Seal of Confession

Question from RB on 11/2/2007:

Dear Father -- Our pastor on a few occasions has mentioned a few things he heard in confession during his homilies. The details have involved the mention of a specific sin, advice given and penance assigned. The identity of those confessing has not been revealed -- at least, not specifically, no names given. However, his mention of the above has me wondering:

What does the seal of confession protect? Does the seal of confession protect all that is discussed in confession or just the identity of the person?

Thank you, Fr. Levis, and may God bless you richly!

Answer by Fr. Robert J. Levis on 11/5/2007:

RB, The seal is meant to protect the anonymity of the person confessing. Sometimes a preacher will mention something he obviously heard in confession years past, something is mentioned but with no details that another might recognize. Sometimes it is comical, always for the good of the congregation, but never so often that the hearers would be frightened off from confession. Specific names and sinners are most strickly forbidden the confessor, even to the point of his being excommunicated. He must be willing to die to preserve the seal. Fr. Bob Levis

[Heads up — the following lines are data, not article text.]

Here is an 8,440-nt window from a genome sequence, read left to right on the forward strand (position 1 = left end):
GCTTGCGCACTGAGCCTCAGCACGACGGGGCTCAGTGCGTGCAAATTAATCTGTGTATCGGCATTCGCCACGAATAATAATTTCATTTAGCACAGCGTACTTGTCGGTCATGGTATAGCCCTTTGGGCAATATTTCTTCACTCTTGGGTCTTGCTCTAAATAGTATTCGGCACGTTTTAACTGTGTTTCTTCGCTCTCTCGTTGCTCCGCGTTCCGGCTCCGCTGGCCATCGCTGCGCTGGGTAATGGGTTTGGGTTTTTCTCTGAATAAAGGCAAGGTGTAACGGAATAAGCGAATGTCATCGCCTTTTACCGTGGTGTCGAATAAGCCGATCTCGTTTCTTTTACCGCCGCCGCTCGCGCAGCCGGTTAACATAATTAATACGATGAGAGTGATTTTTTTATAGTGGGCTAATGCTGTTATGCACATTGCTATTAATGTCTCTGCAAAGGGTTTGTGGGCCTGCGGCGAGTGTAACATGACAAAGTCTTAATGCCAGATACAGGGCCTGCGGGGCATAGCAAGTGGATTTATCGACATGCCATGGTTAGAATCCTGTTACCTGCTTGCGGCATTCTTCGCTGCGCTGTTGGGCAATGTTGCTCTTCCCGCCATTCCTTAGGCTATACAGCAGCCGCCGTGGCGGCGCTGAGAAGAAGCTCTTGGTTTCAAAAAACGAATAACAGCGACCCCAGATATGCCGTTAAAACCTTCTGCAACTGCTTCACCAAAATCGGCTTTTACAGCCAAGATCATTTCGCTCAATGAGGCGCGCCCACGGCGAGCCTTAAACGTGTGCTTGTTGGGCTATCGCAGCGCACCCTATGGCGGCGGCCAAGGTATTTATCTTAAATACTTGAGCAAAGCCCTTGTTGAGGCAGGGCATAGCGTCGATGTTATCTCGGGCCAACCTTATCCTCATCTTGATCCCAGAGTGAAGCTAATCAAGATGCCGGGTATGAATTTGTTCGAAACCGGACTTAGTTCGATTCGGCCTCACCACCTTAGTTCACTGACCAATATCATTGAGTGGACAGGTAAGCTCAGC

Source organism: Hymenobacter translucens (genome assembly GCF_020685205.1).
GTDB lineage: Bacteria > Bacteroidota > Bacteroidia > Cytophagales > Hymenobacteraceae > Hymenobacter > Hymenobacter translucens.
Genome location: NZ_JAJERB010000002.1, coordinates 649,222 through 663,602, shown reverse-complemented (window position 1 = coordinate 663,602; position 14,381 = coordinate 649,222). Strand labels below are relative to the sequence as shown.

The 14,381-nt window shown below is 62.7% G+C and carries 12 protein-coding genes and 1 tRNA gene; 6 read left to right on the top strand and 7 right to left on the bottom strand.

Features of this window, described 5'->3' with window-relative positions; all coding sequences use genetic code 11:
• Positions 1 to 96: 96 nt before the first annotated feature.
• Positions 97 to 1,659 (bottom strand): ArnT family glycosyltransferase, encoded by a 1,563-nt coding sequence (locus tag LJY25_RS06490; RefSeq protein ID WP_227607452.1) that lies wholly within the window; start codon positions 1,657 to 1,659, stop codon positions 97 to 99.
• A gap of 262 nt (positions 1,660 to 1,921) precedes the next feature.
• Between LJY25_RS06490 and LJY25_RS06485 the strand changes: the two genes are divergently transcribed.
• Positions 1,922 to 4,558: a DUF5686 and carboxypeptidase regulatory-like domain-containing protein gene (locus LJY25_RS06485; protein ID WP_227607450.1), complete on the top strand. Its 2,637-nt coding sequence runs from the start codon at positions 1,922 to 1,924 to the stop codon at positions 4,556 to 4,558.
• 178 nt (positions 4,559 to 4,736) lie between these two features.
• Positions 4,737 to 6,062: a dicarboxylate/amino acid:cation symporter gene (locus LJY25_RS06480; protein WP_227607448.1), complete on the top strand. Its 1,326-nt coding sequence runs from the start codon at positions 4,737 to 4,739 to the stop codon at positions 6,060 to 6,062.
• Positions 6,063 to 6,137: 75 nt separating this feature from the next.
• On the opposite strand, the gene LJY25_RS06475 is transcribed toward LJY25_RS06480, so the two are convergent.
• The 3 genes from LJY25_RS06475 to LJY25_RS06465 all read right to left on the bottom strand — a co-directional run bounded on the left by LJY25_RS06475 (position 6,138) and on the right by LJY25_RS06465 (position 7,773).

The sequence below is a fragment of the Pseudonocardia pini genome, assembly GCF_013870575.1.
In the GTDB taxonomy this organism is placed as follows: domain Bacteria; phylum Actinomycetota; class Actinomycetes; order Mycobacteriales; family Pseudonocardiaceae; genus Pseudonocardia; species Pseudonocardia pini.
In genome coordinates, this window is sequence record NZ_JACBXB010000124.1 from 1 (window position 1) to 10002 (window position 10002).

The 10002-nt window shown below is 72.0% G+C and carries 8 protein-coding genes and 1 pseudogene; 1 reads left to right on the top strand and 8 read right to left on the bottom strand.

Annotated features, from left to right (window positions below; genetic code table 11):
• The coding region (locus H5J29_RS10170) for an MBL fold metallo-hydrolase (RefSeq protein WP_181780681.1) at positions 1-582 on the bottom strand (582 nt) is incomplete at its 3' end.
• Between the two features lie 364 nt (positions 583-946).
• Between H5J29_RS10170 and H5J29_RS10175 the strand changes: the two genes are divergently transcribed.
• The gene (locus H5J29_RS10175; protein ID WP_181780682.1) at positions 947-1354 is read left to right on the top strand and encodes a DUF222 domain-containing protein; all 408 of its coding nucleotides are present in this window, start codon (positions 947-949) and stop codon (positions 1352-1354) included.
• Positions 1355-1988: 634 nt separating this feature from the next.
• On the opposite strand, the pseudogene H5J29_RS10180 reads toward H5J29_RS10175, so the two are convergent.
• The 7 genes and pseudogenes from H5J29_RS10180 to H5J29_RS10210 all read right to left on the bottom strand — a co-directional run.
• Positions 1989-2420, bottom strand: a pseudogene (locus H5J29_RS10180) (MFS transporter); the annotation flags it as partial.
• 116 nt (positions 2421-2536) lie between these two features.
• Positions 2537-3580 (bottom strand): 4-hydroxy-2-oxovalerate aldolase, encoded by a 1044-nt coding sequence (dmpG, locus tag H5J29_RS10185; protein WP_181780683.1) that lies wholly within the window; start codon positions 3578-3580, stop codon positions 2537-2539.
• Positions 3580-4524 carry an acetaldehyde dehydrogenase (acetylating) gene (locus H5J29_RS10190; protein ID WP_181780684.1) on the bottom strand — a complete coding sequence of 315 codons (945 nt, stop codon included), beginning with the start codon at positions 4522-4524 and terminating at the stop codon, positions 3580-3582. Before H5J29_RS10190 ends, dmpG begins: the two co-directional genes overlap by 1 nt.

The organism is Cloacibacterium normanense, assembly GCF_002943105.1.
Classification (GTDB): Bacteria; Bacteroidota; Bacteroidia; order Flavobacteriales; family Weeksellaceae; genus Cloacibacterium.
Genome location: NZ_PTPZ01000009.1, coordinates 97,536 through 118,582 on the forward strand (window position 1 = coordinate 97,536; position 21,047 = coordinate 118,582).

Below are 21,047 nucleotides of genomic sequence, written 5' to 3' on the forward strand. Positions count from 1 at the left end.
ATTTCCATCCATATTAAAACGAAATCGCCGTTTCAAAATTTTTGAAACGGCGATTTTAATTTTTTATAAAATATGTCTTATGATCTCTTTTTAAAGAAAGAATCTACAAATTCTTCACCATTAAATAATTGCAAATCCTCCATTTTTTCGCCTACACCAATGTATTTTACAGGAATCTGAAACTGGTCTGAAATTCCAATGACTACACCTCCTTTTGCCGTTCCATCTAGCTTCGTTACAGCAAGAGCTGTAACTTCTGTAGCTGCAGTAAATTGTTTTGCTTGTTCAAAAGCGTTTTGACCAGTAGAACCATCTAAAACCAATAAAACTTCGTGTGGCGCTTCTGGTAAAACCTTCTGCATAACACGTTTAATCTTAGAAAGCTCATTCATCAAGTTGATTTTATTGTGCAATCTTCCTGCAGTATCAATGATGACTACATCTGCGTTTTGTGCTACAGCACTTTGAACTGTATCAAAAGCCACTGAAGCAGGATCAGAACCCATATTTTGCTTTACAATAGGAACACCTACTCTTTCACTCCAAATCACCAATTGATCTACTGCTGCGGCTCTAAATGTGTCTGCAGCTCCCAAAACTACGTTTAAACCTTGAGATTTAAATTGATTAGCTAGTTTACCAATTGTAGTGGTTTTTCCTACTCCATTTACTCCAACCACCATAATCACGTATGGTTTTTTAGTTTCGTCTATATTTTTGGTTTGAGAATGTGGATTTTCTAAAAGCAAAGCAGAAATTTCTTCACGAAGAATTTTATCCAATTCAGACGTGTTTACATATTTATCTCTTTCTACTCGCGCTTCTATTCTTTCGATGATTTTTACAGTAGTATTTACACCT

1 comment:

  1. I was under the impression that a priest couldn't talk about confessions period.
    "Even if the person making the confession releases the priest from the obligation of confession, the priest cannot breach that confidentiality," said Morrisey. "It's necessary in order to protect that level of conscience."
    "A priest cannot reveal the contents of a confession either directly, by repeating the substance of what has been said, or indirectly, by some sign, suggestion, or action. A Decree from the Holy Office (Nov. 18, 1682) mandated that confessors are forbidden, even where there would be no revelation direct or indirect, to make any use of the knowledge obtained in the confession that would "displease" the penitent or reveal his identity."
    I'm a bit confused.